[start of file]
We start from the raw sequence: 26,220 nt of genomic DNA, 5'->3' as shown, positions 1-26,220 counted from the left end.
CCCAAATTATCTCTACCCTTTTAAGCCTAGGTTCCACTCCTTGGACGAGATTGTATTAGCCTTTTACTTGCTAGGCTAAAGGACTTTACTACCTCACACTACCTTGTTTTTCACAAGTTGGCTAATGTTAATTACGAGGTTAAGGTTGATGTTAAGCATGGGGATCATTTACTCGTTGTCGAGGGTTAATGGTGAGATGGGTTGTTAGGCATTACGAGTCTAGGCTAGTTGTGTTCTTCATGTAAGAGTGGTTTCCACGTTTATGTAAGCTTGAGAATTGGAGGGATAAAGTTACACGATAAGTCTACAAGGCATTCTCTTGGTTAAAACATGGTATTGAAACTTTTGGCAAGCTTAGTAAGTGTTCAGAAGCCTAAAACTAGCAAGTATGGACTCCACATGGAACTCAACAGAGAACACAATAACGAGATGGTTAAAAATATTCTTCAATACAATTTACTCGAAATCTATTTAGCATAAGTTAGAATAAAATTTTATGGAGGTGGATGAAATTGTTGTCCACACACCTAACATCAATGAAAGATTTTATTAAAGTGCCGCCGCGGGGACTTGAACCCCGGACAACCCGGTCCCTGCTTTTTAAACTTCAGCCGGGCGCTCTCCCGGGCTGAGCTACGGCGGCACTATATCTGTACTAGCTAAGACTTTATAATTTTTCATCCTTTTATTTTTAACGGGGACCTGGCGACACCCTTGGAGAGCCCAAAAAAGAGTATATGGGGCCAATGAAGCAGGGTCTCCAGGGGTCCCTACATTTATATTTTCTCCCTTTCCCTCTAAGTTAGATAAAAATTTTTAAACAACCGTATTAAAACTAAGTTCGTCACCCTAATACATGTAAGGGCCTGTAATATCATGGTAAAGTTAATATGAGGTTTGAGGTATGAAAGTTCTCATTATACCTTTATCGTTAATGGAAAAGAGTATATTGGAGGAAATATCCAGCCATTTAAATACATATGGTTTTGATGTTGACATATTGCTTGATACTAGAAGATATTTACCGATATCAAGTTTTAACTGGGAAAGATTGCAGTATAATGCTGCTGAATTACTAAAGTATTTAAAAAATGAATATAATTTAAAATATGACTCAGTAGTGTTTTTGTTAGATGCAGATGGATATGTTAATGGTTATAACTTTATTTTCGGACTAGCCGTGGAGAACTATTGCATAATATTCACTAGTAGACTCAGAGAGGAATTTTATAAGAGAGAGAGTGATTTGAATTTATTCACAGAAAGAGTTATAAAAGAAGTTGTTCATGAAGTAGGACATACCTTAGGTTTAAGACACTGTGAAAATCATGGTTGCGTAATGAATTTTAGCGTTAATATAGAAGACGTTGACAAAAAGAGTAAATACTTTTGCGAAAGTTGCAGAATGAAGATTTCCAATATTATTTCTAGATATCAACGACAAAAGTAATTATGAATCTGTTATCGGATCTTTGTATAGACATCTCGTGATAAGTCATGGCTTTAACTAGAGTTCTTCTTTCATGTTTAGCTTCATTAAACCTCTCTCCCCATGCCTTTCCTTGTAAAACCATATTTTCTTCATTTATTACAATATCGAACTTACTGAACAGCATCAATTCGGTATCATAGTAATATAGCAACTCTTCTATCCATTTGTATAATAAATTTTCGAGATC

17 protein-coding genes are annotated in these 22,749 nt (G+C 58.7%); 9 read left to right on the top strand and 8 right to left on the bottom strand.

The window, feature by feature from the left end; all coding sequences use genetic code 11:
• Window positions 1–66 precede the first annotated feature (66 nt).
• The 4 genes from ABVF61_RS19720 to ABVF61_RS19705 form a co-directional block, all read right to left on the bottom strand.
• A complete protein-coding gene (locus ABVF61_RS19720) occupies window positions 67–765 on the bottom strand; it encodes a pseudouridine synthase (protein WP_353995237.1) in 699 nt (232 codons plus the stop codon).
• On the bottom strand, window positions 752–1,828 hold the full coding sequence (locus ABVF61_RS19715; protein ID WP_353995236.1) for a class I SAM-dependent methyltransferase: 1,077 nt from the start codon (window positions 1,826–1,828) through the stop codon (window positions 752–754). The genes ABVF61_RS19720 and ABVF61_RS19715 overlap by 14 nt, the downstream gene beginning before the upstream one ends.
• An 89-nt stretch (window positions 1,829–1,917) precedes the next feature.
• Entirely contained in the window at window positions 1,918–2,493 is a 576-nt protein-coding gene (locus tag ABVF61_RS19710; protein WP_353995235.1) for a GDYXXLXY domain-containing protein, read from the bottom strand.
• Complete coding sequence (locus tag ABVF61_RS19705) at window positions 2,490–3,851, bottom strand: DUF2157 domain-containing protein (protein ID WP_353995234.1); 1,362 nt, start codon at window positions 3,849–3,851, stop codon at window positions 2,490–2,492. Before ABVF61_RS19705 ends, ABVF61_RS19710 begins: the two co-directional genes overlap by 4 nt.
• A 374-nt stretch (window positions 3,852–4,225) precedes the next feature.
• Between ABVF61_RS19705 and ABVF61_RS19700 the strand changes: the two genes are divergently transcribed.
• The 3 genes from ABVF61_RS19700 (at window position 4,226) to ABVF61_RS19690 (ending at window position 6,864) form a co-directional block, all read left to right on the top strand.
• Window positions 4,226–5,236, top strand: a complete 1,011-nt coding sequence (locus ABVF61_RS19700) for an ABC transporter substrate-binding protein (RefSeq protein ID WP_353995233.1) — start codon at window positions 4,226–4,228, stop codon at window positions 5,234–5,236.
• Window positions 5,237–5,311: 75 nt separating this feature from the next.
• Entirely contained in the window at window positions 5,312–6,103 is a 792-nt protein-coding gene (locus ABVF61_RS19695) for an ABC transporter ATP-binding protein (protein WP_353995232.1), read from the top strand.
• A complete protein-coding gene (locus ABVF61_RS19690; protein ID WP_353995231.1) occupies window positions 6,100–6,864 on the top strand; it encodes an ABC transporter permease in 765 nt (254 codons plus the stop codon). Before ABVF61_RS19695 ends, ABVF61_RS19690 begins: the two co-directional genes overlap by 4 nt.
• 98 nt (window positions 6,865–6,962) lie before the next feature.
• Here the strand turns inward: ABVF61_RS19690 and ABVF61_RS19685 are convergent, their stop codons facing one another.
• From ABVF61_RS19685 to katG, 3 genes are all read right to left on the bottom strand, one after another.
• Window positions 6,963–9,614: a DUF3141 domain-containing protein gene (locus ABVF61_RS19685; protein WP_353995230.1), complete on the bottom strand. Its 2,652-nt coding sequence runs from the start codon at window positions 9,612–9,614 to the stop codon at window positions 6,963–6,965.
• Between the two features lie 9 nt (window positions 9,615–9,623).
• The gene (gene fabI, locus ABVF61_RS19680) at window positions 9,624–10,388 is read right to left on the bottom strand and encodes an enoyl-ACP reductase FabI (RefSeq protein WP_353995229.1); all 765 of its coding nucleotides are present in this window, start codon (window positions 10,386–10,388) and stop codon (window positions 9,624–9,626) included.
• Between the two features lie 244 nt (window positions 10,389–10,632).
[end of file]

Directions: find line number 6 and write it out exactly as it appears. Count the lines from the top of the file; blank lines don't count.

• The 4 genes from ABVF61_RS19720 to ABVF61_RS19705 form a co-directional block, all read right to left on the bottom strand.